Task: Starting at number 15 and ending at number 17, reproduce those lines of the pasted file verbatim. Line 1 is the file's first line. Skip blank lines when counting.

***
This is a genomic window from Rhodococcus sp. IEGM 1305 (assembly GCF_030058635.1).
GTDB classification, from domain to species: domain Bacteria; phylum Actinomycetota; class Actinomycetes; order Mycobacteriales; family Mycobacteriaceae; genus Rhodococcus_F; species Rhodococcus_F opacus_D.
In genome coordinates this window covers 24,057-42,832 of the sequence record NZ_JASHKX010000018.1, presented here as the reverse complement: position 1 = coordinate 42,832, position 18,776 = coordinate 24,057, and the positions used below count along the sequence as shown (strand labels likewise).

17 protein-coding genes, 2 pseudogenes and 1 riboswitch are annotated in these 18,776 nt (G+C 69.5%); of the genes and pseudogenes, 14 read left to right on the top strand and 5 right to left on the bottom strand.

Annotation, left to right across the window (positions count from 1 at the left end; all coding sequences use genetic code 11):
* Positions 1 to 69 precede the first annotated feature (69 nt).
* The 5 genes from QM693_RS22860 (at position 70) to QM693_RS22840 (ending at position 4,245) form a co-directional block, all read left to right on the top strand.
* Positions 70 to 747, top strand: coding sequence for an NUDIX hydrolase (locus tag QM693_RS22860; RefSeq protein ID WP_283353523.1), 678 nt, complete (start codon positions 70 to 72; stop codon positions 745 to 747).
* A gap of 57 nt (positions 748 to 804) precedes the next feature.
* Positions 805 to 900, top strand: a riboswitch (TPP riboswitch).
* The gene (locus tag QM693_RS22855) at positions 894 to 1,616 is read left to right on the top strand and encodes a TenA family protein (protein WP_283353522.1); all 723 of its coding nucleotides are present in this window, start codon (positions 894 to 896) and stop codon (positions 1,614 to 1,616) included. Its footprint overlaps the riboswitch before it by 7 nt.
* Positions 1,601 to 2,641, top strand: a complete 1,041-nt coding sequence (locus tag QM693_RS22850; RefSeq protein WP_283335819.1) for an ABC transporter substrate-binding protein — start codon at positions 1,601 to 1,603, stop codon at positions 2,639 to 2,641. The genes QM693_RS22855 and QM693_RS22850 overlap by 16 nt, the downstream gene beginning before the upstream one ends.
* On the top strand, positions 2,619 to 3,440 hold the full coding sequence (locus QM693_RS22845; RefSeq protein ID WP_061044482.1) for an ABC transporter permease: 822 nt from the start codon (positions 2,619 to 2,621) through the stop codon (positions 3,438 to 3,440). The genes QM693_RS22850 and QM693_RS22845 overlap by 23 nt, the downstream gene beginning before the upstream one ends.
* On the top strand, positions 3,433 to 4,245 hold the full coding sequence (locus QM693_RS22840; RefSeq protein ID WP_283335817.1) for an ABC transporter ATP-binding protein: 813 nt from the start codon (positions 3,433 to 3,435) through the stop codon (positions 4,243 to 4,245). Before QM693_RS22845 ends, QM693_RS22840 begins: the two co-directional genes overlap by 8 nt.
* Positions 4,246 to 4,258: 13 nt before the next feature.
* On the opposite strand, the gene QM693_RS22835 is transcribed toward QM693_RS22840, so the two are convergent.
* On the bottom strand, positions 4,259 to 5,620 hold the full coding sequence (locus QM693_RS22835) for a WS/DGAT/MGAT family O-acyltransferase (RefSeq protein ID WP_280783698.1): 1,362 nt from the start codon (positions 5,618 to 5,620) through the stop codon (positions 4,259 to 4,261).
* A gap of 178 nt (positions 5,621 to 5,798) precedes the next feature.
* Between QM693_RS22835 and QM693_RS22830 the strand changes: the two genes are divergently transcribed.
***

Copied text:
* Positions 4,246 to 4,258: 13 nt before the next feature.
* On the opposite strand, the gene QM693_RS22835 is transcribed toward QM693_RS22840, so the two are convergent.
* On the bottom strand, positions 4,259 to 5,620 hold the full coding sequence (locus QM693_RS22835) for a WS/DGAT/MGAT family O-acyltransferase (RefSeq protein ID WP_280783698.1): 1,362 nt from the start codon (positions 5,618 to 5,620) through the stop codon (positions 4,259 to 4,261).